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Why it's OK to criticize capitalism

 |  A small c catholic

A few years ago, I was visiting The Land Institute in Salina, Kan., speaking with Wes Jackson, its prophetic and fascinating founder, over dinner.

Wes was telling me about going to small towns in rural America and eating with farmers and others in diners. Almost any subject was open for discussion, he said, except the flaws of capitalism. Say a word against capitalism, Wes said, and you were likely to get invited out of town.

I don't know how much that attitude might have changed along America's blue highways in the intervening decade-plus, but if it hasn't changed much, I doubt Pope Francis would be very welcome there to hold forth about his views of capitalism -- at least based on some things he's said since being elected earlier this year.

In early May, he tweeted this from his @Pontifex account: "My thoughts turn to all who are unemployed, often as a result of a self-centred mindset bent on profit at any cost."

And after a factory collapsed in Bangladesh in April, killing more than 1,100, the pope offered another critique that did not contain much praise for capitalism's profit motive. In response to reports that workers at that factory made only about $50 a month, he said: "This was the payment of these people who have died. And this is called 'slave labor!' "

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I'm not arguing that capitalism is an evil system that the pope and others should work to overthrow. In fact, I think capitalism is a flawed but workable economic system. It works better than many other systems despite its deplorable penchant for encouraging greed. In other words, no economic system, including capitalism, is perfect, and thus, no economic system deserves the uncritical allegiance of any Christian whose first allegiance must necessarily be to God.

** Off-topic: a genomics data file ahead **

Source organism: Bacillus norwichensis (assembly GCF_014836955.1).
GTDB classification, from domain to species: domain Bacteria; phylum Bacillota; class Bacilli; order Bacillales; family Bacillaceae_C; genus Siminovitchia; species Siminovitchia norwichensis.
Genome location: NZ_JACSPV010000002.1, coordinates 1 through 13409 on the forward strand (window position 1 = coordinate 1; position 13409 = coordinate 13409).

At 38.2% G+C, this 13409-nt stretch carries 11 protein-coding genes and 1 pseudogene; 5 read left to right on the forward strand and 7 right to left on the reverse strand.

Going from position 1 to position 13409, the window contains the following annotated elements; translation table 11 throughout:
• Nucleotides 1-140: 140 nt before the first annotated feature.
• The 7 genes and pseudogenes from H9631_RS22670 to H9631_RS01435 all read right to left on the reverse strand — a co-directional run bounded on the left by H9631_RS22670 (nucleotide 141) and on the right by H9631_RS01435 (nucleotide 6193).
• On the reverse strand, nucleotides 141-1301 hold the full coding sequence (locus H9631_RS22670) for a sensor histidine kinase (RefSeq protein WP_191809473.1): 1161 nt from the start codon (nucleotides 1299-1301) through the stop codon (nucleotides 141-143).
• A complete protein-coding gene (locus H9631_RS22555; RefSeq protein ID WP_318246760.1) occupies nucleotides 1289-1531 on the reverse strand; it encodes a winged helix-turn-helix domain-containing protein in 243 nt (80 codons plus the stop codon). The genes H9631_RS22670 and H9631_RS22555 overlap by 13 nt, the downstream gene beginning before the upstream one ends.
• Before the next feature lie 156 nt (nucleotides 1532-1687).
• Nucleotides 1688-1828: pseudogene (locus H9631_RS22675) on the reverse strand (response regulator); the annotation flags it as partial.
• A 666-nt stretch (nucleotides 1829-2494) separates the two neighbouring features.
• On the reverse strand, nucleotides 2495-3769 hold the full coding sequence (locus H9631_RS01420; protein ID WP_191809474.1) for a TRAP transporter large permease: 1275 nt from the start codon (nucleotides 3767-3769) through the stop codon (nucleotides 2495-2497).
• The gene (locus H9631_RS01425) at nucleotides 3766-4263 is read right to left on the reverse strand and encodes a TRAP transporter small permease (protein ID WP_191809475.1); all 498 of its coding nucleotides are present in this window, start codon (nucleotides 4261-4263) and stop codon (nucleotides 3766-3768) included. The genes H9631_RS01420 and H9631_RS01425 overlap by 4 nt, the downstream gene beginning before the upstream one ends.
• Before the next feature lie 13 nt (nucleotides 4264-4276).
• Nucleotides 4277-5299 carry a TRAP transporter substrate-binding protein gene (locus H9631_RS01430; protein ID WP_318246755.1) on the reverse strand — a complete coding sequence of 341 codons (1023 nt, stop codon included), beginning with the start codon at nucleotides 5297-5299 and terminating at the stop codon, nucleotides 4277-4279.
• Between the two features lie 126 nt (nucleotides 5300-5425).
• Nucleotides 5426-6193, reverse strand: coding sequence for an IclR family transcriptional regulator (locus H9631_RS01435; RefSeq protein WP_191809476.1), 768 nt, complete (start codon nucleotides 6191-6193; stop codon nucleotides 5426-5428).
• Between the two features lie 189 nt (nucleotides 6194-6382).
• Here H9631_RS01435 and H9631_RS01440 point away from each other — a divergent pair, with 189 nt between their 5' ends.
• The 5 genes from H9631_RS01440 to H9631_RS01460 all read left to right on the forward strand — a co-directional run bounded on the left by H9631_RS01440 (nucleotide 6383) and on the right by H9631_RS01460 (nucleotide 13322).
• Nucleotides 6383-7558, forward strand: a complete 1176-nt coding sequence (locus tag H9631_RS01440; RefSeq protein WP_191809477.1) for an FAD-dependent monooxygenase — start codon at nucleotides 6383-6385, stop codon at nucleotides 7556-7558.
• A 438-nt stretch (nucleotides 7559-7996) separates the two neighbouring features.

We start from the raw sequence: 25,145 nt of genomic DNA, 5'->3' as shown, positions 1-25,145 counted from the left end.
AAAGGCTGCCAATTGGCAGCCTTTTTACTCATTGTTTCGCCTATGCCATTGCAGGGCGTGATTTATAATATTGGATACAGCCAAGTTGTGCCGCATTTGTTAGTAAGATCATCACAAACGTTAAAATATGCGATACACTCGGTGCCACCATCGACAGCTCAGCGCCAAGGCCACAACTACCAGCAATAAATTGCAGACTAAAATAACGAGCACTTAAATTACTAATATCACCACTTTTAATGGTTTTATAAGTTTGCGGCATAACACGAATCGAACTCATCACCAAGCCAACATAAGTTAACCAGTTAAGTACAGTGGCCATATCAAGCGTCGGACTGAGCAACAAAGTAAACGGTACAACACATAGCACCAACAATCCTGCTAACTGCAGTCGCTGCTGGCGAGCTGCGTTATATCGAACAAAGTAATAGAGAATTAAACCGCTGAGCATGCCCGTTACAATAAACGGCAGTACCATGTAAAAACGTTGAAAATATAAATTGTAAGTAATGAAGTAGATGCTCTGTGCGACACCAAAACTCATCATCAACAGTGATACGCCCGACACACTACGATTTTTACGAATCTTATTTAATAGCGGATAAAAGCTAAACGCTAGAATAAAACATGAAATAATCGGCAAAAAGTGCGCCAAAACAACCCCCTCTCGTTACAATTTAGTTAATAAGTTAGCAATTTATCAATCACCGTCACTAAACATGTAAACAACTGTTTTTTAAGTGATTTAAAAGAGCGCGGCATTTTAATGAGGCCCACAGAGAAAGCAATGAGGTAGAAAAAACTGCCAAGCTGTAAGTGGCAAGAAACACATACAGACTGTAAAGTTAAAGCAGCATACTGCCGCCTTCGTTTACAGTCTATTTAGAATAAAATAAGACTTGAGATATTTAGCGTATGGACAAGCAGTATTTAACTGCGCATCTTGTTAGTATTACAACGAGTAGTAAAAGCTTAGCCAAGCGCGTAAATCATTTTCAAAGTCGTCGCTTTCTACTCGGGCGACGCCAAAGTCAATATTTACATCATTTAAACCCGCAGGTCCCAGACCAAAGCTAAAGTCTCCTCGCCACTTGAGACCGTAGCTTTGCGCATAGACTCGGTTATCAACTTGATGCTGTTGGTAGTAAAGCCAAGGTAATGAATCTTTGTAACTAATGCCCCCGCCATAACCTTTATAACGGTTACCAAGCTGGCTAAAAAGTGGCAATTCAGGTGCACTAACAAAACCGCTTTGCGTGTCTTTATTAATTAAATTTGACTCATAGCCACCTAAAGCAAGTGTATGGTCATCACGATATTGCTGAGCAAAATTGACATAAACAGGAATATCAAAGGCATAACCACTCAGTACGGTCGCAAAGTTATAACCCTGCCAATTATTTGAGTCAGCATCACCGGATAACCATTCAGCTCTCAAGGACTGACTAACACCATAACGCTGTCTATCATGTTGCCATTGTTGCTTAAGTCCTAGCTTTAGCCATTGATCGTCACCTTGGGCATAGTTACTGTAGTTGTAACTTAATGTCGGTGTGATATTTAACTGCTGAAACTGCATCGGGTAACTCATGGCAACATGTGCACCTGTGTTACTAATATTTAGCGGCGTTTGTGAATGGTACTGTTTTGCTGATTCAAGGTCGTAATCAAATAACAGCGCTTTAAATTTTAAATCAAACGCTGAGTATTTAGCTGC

But to suggest -- as many Americans seem to -- that capitalism is some kind of gift from heaven and far better than any other economic system is to speak drivel and tommyrot.

So I'm pleased Pope Francis seems unafraid to point out the flaws of capitalism, a lack of fear shared by several previous popes.

Even to label our economic system capitalism is to mislead people into thinking the term always and everywhere means the same thing. The truth is that capitalism as practiced in the United States has evolved over the years with various levels of government regulation and other factors changing the practice of it.

The result is that whatever economic system operates today on Wall Street and Main Street is not your father's capitalism. Whether that's good or bad depends on your politics (and maybe your mother's).

I think we Protestants need more reform on this matter than do you Catholics, but clearly it's time for Americans to stop imagining that criticism of capitalism is somehow unpatriotic. The most extreme economic rival of capitalism, communism, has collapsed of its own corrupt weight and wildly inconsistent implementation. Now the primary rival is some form of soft socialism that varies from country to country. And because there is no pure socialism and no pure capitalism anywhere, we are left to critique whatever jury-rigged system is operating.

Indeed, we Christians might do well to follow the pope's lead and avoid labeling any operative economic system while we point out where all such systems seem to fall short of living up to the universal human rights and values our faith promotes.

The farmers in rural Kansas who have coffee with Wes Jackson might be willing to recognize flaws in the free-market economic system if they didn't think they had to defend Capitalism with a capital C as the economic system God created for this God-blessed land of America.

And then, like the talking heads on CNBC who recently reacted admiringly to the pope's words, they might think about the flaws themselves and what could be done to fix them.

[Bill Tammeus, a Presbyterian elder and former award-winning Faith columnist for The Kansas City Star, writes the daily "Faith Matters" blog for the Star's website and a monthly column for The Presbyterian Outlook. His latest book, co-authored with Rabbi Jacques Cukierkorn, is They Were Just People: Stories of Rescue in Poland During the Holocaust. Email him at wtammeus@kc.rr.com.]

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